Below Deck Sailing Yacht Salaries Revealed and See How it Compares to Motor Yacht Pay, Plus Captain Lee Reveals Which Captain’s Job is Harder
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The Below Deck crew members are raking in the cash, but which yacht crew makes the most?
In the first season of Below Deck Sailing Yacht, the crew made a total of $143,000 in tips for a six-week season, allowing each yachty to pocket $16,000. That’s a nice chunk of change for a mere six weeks, but that amount is considered mid-range compared to what other crews have received in the franchise. For instance, Captain Lee Rosbach‘s season five crew took home $56,650 each in tips alone.
According to one yachting source, crews working on motors yachts, such as the ones featured on Below Deck and Below Deck Mediterranean, tend to make more in tip money, and they also earn higher salaries than sailing crews. Motor yachts require a higher level of formality, which is one reason for the difference in pay.
“Motor yachts are more formal regarding uniforms, owner and guest relations, and job requirements,” according to the source as reported by Showbiz Cheat Sheet. “That is why the salaries are higher.”
For example, a deckhand on a sailing yacht earns around $3,250 per month while someone with the same position on a similar size motor yacht will bring in about $4,000 per month. This difference also applies to the stewards as a motor yacht stew makes about $3,300 monthly while a sailing stew will earn around $2,500.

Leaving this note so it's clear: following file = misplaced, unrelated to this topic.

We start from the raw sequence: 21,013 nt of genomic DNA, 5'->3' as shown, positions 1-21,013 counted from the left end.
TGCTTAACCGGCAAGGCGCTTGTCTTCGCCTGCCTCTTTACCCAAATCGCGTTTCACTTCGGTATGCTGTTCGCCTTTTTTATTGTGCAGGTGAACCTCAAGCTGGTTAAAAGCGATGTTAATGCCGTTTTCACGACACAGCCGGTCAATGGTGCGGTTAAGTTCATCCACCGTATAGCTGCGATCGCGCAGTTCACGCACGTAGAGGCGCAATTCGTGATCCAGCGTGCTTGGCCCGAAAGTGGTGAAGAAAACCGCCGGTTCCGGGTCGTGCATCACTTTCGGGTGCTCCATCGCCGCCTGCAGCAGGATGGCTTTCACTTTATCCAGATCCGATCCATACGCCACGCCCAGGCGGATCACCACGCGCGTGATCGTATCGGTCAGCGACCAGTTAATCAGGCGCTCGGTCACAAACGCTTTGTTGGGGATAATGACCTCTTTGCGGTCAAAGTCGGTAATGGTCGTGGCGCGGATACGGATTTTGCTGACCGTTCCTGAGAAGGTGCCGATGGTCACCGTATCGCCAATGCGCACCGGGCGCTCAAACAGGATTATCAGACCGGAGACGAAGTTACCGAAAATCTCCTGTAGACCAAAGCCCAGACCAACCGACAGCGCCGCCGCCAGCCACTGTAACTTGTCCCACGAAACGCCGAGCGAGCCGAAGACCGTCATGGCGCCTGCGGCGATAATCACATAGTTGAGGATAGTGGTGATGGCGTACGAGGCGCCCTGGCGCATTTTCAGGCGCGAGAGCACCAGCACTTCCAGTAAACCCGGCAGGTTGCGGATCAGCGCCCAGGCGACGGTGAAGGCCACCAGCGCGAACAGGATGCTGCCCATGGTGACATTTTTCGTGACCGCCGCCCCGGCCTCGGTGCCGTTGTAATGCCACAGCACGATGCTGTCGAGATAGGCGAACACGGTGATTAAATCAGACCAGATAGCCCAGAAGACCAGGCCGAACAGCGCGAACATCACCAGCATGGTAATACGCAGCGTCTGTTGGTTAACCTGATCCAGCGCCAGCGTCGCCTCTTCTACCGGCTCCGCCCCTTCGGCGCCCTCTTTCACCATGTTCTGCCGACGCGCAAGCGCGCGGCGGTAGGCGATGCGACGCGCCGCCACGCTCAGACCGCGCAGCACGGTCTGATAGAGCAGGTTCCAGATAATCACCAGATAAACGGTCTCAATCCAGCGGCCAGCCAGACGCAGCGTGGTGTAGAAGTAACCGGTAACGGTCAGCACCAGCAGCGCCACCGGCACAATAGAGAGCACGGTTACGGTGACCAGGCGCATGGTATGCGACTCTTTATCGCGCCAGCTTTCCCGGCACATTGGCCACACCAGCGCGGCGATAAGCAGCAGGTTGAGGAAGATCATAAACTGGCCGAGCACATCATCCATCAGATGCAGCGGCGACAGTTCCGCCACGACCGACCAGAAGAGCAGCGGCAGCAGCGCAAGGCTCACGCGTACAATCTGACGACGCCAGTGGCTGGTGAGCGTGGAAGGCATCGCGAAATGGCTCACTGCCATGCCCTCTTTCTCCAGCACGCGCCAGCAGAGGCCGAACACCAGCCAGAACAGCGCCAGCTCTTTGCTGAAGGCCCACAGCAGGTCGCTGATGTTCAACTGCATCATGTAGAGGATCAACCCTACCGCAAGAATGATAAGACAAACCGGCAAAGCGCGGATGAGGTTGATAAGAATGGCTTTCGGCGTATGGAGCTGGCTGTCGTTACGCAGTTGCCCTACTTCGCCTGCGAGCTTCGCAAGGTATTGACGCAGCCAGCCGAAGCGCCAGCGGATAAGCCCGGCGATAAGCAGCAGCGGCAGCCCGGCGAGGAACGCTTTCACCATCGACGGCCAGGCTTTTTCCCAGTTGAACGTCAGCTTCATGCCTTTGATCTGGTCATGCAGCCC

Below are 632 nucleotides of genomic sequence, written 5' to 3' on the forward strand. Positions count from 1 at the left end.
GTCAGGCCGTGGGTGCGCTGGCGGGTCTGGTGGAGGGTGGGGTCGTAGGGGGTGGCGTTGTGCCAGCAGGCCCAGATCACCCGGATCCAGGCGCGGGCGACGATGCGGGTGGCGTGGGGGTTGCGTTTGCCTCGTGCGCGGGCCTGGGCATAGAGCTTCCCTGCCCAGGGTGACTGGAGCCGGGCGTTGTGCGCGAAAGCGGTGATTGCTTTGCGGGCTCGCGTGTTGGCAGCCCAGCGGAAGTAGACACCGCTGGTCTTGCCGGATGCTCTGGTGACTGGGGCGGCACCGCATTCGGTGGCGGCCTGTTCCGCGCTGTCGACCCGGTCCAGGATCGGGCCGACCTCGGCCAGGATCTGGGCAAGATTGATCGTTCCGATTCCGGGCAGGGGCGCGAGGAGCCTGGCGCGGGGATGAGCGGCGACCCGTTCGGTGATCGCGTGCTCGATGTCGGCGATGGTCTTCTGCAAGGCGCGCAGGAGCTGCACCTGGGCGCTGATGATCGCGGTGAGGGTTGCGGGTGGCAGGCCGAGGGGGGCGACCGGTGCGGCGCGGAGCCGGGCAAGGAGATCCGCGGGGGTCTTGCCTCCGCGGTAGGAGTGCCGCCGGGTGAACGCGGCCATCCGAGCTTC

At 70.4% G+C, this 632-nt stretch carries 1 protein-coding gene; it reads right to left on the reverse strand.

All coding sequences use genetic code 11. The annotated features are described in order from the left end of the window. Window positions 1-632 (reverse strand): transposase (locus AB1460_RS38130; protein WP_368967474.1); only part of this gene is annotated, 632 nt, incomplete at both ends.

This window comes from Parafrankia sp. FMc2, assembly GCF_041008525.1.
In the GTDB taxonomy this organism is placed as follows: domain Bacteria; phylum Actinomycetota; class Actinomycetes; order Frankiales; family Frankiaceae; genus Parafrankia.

As for captains, it’s unclear what Captain Lee, Captain Sandy Yawn, or Captain Glenn Shephard are making. According to Luxury Yacht Group, yearly salaries range anywhere from $48,000 to $310,000, but the amount completely depends on experience and the size of the vessel.
Although Captain Lee likely receives a higher salary than Glenn, Lee claims that Glenn’s job is more difficult.
“Sailing vessels are a lot of work, but we usually have more crew on same size motor yacht, but I would say sailing on a big sailboat is harder,” he explained to a curious fan on Twitter on March 1.
Sailing vessels are a lot of work, but we usually have more crew on same size motor yacht, but I would say sailing on a big sailboat is harder. https://t.co/kDTlloKxE5
— Captain Lee (@capthlr) March 2, 2021
The Below Deck Sailing Yacht crew does have one big advantage, though. They are typically able to spend more time exploring the beautiful surroundings than those on a motor yacht.
Below Deck Sailing Yacht airs Monday nights on Bravo at 9/8c.
Photo Credit: Laurent Basset/Bravo